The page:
Daily Talking Point
There’s considerable debate about the value of the MLS All-Star game going around today. A sold-out Rio Tinto stadium in Salt Lake looked impressive last night, but the tepid match and the penalty kicks to determine the result seemed rather pointless — does anyone actually care that Everton won? Steve Davis, writing on the official MLS site, comes to the rather generous conclusion that “it now looks more like a real game than a friendly.”
Like in the NFL, though, the whole concept of the All-Star contest as a “real game” has a real problem — there’s a reason the Pro Bowl takes place after the NFL season, and is little more than a procession. As soccer is also a sport dependent on physical contact, would we even want our MLS players going for it balls-out and risk getting injured with half the season still to go? It doesn’t make any sense for the All-Star game to be vaunted as a serious contest.
At US Soccer Players, J Hutcherson has a potential answer as he argues that what the event needs is actually less substance and more flash, with the return of a skills contest and a fan-orientation. “Say what you will about baseball’s version, but it’s setup as an outward event. Same with the National Basketball Association and the National Hockey League,” Hutcherson writes. “Not so much for MLS, who have instead turned it inwards. A destination for sponsors and once, current, and future League employees. Everybody else, thanks for buying a ticket.” Would a more fun set-up make it easier to avoid pretending it’s a serious contest and market it otherwise? Or would it just make the whole world laugh at MLS All-Stars kicking balls through hoops?
The fact that the All-Star game went on as an MLS team were playing a continental Champions League game that actually means something seemed rather perverse, and at MLS Talk, Daniel Feurstein comes to the opposite conclusion from Hutcherson and says “it’s time for MLS to end the All-Star game.” It’s hard to deny that with all the other high-profile friendlies going on in the US this summer amidst a glut of competitive soccer proceeding in parallel shadows, one more or one less game just doesn’t make much difference.
Brian at the Run of Play addresses all of this with his usual elan, as he notes that “if there were a player who showed the kind of craft and subtlety that we routinely employ in judging the importance of soccer tournaments, he’d be spending the summer professing his loyalty to his current employer while not saying anything to discourage Real Madrid.”
- MLS’ woes continued in the CONCACAF Champions League, with Toronto FC losing 1-0 at home to Puerto Rico Islanders of the USL. With the Red Bulls representing the league tonight, things can only get worse, one would expect.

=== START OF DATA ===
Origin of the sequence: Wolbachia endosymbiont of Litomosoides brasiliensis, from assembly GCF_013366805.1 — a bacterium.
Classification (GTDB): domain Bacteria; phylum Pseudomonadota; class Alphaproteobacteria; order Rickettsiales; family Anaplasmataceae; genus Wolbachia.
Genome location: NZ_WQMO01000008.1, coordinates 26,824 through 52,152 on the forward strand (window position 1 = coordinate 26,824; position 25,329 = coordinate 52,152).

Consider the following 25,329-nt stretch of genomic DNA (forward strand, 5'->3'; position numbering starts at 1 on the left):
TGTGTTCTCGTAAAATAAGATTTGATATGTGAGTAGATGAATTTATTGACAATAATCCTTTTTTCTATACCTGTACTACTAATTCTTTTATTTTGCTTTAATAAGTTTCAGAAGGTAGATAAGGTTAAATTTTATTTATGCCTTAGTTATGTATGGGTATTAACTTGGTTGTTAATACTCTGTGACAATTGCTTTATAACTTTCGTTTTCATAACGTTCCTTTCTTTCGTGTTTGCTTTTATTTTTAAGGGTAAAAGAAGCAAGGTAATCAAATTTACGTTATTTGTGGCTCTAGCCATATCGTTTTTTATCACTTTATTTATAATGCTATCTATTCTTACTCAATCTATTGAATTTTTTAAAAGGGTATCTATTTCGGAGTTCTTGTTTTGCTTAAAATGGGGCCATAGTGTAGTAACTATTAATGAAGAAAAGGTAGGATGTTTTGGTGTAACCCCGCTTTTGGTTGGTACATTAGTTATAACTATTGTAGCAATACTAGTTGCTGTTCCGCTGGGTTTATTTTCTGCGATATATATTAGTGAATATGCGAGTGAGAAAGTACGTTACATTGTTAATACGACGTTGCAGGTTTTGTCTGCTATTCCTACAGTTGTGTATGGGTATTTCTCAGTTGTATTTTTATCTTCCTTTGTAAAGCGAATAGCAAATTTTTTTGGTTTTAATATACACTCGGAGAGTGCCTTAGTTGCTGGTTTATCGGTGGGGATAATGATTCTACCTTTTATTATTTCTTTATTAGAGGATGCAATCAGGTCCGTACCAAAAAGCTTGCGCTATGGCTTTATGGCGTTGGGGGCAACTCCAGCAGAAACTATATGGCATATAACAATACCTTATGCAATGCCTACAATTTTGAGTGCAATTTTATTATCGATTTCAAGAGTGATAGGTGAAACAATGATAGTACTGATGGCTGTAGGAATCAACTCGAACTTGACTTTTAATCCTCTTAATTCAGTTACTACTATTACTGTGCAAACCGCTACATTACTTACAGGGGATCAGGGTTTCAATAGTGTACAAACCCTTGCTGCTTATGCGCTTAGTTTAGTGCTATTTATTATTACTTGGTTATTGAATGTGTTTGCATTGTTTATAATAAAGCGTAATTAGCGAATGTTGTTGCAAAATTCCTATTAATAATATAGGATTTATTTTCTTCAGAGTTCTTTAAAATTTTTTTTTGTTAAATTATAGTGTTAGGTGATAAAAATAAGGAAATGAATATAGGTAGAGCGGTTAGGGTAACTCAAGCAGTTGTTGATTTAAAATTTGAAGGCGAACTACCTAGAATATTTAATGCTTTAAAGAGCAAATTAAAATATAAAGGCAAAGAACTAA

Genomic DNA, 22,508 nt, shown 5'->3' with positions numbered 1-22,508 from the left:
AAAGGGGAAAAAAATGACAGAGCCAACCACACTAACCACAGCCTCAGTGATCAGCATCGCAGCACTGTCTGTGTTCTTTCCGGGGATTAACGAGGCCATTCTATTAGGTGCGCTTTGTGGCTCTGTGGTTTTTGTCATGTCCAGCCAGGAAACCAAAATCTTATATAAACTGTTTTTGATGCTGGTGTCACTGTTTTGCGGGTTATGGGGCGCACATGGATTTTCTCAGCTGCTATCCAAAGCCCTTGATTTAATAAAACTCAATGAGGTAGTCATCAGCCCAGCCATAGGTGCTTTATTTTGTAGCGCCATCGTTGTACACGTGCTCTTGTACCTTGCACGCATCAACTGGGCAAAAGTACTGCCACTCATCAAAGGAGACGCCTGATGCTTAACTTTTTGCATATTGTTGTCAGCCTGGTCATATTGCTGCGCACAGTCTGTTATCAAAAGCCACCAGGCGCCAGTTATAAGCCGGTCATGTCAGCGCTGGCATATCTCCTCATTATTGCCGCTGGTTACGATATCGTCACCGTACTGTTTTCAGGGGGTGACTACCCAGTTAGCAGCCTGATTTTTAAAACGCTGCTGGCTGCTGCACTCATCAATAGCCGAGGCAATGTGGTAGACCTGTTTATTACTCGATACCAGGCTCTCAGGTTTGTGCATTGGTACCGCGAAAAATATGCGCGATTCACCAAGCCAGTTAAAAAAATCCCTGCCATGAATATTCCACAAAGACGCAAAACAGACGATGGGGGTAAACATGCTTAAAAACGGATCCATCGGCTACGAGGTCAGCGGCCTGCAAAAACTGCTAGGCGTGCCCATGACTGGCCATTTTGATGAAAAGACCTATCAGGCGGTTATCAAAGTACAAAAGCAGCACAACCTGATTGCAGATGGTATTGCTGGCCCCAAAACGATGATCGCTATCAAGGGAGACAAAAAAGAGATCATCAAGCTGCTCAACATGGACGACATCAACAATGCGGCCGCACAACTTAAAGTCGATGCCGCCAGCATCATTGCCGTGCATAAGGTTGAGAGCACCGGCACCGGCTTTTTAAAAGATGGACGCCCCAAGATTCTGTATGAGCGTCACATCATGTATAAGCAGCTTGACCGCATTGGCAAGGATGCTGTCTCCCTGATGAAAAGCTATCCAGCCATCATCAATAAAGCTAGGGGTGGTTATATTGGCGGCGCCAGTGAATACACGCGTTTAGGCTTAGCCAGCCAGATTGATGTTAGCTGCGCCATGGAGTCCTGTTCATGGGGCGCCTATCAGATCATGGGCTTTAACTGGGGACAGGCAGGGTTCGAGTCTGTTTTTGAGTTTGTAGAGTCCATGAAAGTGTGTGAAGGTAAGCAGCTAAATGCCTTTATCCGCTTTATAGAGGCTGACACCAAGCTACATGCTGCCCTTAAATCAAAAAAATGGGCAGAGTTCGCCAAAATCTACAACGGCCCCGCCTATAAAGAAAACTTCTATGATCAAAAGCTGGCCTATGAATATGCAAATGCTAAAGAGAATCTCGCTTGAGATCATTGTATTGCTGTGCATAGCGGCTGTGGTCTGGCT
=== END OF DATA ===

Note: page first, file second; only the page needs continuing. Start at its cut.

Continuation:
- Meanwhile, at the 24th minute, Duane Rollins points out the curiosity that with ESPN planning to show MLS in England, it’ll be easier to watch the league a Canadian team participates in from across the Atlantic than in Canada itself, where MLS games are rarely shown outside of Toronto FC. This seems like a situation MLS should really work to fix ahead of further planned Canadian expansion.
- The Designated Player rule is apparently up for debate, as Steve Davis reports that “I’m hearing that big hitters in the league are talking about ways to get more teams on board with the Designated Player initiative.” This makes sense; the $415,000 hit to a team’s $2.3 million salary cap puts too many eggs in one basket, and there are only one or two DPs in the league right now justifying that on the playing field.
- In WPS, Boston Breakers Coach Tony DiCicco expressed mild dissatisfaction with the standard of the refereeing as his side lost to the Washington Freedom, noting of the referee: “He’s over his head. Most of the referees in this league have been over their heads.” Think he’ll get fined for that?
- Yet more trouble in Scotland, where Hearts are facing insolvency after HM Revenue and Customs filed in court for unpaid debts. The club again exclaimed its shock, saying they have the money, just as they did last season when they blamed “technical glitches” for their failure to pay players on time. One could write a book about the bizarre ownership of Vladimir Romanov, who appears bent on shredding the nerves of all Hearts supporters.
- Will Arsene Wenger spend some of the loot he’s taken in in recent weeks with the sales of Emmanuel Adebayor and Kolo Toure? “The fans want signings,” screeches Rob Kelly in the Telegraph, “and if they do not get them, they deserve answers.” In the Guardian, David Hytner puts the Frenchman’s parsimony down to both pragmatism and principle, praising his youth development policy and noting Wenger’s feeling of “vulgarity” on the mere idea of spending £20 million on a player. The bigger question, though, is just how much pressure he’s getting to sell in order to shore up the club’s shaky finances and continue his success at developing youth and selling at the right time for a big price.
- AC Milan are expressing a similar aim, with club president Silvio Berlusconi calling on manager Leonardo to only target younger players — a similar proclamation to Alex Ferguson’s last month. This all comes down to money, with younger players obviously far more likely to bring a return on investment down the line, a model Wenger has shown to be very successful. At some point, though, does the market tip to make it worthwhile going for the 29 or 30 year-olds if big clubs aren’t bidding on them?
- And finally, previously unseen Hillsborough documents are to be released to an independent panel.